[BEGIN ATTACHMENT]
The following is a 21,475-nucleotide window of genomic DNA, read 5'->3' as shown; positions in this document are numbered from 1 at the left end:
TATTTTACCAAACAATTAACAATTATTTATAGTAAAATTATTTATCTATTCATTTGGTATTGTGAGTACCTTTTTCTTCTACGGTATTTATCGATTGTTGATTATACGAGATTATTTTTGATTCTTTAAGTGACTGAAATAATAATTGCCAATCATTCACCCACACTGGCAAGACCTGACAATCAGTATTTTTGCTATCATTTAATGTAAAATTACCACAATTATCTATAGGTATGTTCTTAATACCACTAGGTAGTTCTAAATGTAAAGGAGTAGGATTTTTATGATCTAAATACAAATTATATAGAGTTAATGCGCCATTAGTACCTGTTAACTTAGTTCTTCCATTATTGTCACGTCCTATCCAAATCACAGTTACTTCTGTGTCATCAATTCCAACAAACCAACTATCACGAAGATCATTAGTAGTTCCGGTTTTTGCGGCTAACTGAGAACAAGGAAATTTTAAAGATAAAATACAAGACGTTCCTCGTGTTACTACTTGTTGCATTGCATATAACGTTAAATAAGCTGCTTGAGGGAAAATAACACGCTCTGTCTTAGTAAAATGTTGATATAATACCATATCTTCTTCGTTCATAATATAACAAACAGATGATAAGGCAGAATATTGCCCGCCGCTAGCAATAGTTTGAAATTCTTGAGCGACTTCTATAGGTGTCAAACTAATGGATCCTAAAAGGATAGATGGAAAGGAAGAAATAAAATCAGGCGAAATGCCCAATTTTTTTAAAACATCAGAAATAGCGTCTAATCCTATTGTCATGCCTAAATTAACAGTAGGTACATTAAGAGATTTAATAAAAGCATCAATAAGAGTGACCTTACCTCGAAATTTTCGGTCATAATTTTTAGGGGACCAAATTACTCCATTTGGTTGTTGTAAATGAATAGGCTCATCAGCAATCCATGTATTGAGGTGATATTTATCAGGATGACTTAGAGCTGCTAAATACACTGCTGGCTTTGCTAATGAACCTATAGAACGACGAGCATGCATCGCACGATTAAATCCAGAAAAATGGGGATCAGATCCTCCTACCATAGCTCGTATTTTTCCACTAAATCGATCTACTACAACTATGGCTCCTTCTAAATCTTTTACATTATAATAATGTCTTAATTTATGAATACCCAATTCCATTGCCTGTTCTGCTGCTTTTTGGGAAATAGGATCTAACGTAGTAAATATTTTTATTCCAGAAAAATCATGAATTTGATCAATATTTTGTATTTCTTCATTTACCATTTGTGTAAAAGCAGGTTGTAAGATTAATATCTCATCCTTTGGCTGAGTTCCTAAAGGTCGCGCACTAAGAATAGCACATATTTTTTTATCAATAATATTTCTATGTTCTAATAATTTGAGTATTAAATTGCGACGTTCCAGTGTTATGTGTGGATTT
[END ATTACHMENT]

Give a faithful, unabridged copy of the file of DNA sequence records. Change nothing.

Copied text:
The following is a 21,475-nucleotide window of genomic DNA, read 5'->3' as shown; positions in this document are numbered from 1 at the left end:
TATTTTACCAAACAATTAACAATTATTTATAGTAAAATTATTTATCTATTCATTTGGTATTGTGAGTACCTTTTTCTTCTACGGTATTTATCGATTGTTGATTATACGAGATTATTTTTGATTCTTTAAGTGACTGAAATAATAATTGCCAATCATTCACCCACACTGGCAAGACCTGACAATCAGTATTTTTGCTATCATTTAATGTAAAATTACCACAATTATCTATAGGTATGTTCTTAATACCACTAGGTAGTTCTAAATGTAAAGGAGTAGGATTTTTATGATCTAAATACAAATTATATAGAGTTAATGCGCCATTAGTACCTGTTAACTTAGTTCTTCCATTATTGTCACGTCCTATCCAAATCACAGTTACTTCTGTGTCATCAATTCCAACAAACCAACTATCACGAAGATCATTAGTAGTTCCGGTTTTTGCGGCTAACTGAGAACAAGGAAATTTTAAAGATAAAATACAAGACGTTCCTCGTGTTACTACTTGTTGCATTGCATATAACGTTAAATAAGCTGCTTGAGGGAAAATAACACGCTCTGTCTTAGTAAAATGTTGATATAATACCATATCTTCTTCGTTCATAATATAACAAACAGATGATAAGGCAGAATATTGCCCGCCGCTAGCAATAGTTTGAAATTCTTGAGCGACTTCTATAGGTGTCAAACTAATGGATCCTAAAAGGATAGATGGAAAGGAAGAAATAAAATCAGGCGAAATGCCCAATTTTTTTAAAACATCAGAAATAGCGTCTAATCCTATTGTCATGCCTAAATTAACAGTAGGTACATTAAGAGATTTAATAAAAGCATCAATAAGAGTGACCTTACCTCGAAATTTTCGGTCATAATTTTTAGGGGACCAAATTACTCCATTTGGTTGTTGTAAATGAATAGGCTCATCAGCAATCCATGTATTGAGGTGATATTTATCAGGATGACTTAGAGCTGCTAAATACACTGCTGGCTTTGCTAATGAACCTATAGAACGACGAGCATGCATCGCACGATTAAATCCAGAAAAATGGGGATCAGATCCTCCTACCATAGCTCGTATTTTTCCACTAAATCGATCTACTACAACTATGGCTCCTTCTAAATCTTTTACATTATAATAATGTCTTAATTTATGAATACCCAATTCCATTGCCTGTTCTGCTGCTTTTTGGGAAATAGGATCTAACGTAGTAAATATTTTTATTCCAGAAAAATCATGAATTTGATCAATATTTTGTATTTCTTCATTTACCATTTGTGTAAAAGCAGGTTGTAAGATTAATATCTCATCCTTTGGCTGAGTTCCTAAAGGTCGCGCACTAAGAATAGCACATATTTTTTTATCAATAATATTTCTATGTTCTAATAATTTGAGTATTAAATTGCGACGTTCCAGTGTTATGTGTGGATTT